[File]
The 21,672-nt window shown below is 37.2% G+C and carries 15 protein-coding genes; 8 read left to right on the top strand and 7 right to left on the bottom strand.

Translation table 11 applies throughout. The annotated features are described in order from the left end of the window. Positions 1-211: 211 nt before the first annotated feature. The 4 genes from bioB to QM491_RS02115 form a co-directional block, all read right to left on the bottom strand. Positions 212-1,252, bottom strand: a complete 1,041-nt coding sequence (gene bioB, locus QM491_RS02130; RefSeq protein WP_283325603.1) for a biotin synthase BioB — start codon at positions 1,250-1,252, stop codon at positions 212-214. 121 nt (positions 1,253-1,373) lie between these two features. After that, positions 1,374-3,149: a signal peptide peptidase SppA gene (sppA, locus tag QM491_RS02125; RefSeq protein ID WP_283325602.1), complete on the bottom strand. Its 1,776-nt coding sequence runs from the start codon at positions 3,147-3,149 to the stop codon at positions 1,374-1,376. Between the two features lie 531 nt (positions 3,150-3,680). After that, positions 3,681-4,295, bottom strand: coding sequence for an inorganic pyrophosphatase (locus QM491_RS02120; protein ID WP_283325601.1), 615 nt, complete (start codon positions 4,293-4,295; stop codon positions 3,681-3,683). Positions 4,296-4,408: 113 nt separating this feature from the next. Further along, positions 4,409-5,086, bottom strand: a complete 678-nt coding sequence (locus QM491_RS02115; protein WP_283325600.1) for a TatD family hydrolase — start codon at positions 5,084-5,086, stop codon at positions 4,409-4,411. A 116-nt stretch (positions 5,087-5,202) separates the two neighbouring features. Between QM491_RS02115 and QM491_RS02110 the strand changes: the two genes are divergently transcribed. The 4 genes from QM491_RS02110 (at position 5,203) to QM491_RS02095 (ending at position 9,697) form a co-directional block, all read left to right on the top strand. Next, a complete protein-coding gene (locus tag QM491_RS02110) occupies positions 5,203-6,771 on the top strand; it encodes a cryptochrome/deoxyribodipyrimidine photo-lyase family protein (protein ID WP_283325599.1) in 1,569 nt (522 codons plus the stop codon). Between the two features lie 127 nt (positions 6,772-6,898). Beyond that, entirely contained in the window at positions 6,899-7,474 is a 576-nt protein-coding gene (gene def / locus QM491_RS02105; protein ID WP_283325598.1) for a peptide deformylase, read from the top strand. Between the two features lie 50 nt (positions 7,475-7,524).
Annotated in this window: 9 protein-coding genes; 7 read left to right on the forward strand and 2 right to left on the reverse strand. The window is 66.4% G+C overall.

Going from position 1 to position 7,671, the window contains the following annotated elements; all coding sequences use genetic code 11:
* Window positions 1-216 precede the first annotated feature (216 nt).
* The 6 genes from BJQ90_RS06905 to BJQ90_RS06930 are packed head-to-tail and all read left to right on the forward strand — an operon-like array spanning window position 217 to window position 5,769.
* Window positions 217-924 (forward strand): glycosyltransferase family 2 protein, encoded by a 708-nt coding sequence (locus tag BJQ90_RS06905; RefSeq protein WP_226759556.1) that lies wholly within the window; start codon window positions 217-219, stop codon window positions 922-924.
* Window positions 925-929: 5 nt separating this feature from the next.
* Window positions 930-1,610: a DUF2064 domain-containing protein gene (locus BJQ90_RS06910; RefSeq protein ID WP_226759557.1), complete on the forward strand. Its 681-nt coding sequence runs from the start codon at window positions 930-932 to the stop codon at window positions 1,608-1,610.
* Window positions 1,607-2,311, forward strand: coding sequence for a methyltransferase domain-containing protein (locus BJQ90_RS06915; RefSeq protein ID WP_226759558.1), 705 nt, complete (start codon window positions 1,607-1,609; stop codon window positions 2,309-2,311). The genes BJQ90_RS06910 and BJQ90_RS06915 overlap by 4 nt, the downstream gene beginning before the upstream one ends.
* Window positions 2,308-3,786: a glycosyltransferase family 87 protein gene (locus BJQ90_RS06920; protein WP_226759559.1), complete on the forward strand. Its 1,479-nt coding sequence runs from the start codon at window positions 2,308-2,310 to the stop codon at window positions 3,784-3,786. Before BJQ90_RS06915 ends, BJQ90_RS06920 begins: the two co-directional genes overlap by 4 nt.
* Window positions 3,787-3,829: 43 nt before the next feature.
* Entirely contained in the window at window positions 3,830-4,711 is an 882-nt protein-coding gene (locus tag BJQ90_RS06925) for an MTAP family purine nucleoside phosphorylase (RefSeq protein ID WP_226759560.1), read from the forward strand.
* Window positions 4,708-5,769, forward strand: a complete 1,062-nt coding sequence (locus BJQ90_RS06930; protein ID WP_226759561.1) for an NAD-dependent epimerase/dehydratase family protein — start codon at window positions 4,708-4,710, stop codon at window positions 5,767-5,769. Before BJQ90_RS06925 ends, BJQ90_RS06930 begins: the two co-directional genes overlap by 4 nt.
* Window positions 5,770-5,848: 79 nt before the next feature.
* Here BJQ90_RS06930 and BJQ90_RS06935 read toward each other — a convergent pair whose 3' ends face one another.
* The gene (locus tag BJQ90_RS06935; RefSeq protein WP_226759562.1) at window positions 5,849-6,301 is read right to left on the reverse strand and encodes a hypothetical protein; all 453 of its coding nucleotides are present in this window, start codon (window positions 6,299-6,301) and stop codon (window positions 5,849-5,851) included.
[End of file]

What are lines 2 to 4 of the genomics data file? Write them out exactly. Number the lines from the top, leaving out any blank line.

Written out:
Translation table 11 applies throughout. The annotated features are described in order from the left end of the window. Positions 1-211: 211 nt before the first annotated feature. The 4 genes from bioB to QM491_RS02115 form a co-directional block, all read right to left on the bottom strand. Positions 212-1,252, bottom strand: a complete 1,041-nt coding sequence (gene bioB, locus QM491_RS02130; RefSeq protein WP_283325603.1) for a biotin synthase BioB — start codon at positions 1,250-1,252, stop codon at positions 212-214. 121 nt (positions 1,253-1,373) lie between these two features. After that, positions 1,374-3,149: a signal peptide peptidase SppA gene (sppA, locus tag QM491_RS02125; RefSeq protein ID WP_283325602.1), complete on the bottom strand. Its 1,776-nt coding sequence runs from the start codon at positions 3,147-3,149 to the stop codon at positions 1,374-1,376. Between the two features lie 531 nt (positions 3,150-3,680). After that, positions 3,681-4,295, bottom strand: coding sequence for an inorganic pyrophosphatase (locus QM491_RS02120; protein ID WP_283325601.1), 615 nt, complete (start codon positions 4,293-4,295; stop codon positions 3,681-3,683). Positions 4,296-4,408: 113 nt separating this feature from the next. Further along, positions 4,409-5,086, bottom strand: a complete 678-nt coding sequence (locus QM491_RS02115; protein WP_283325600.1) for a TatD family hydrolase — start codon at positions 5,084-5,086, stop codon at positions 4,409-4,411. A 116-nt stretch (positions 5,087-5,202) separates the two neighbouring features. Between QM491_RS02115 and QM491_RS02110 the strand changes: the two genes are divergently transcribed. The 4 genes from QM491_RS02110 (at position 5,203) to QM491_RS02095 (ending at position 9,697) form a co-directional block, all read left to right on the top strand. Next, a complete protein-coding gene (locus tag QM491_RS02110) occupies positions 5,203-6,771 on the top strand; it encodes a cryptochrome/deoxyribodipyrimidine photo-lyase family protein (protein ID WP_283325599.1) in 1,569 nt (522 codons plus the stop codon). Between the two features lie 127 nt (positions 6,772-6,898). Beyond that, entirely contained in the window at positions 6,899-7,474 is a 576-nt protein-coding gene (gene def / locus QM491_RS02105; protein ID WP_283325598.1) for a peptide deformylase, read from the top strand. Between the two features lie 50 nt (positions 7,475-7,524).
Annotated in this window: 9 protein-coding genes; 7 read left to right on the forward strand and 2 right to left on the reverse strand. The window is 66.4% G+C overall.

Going from position 1 to position 7,671, the window contains the following annotated elements; all coding sequences use genetic code 11: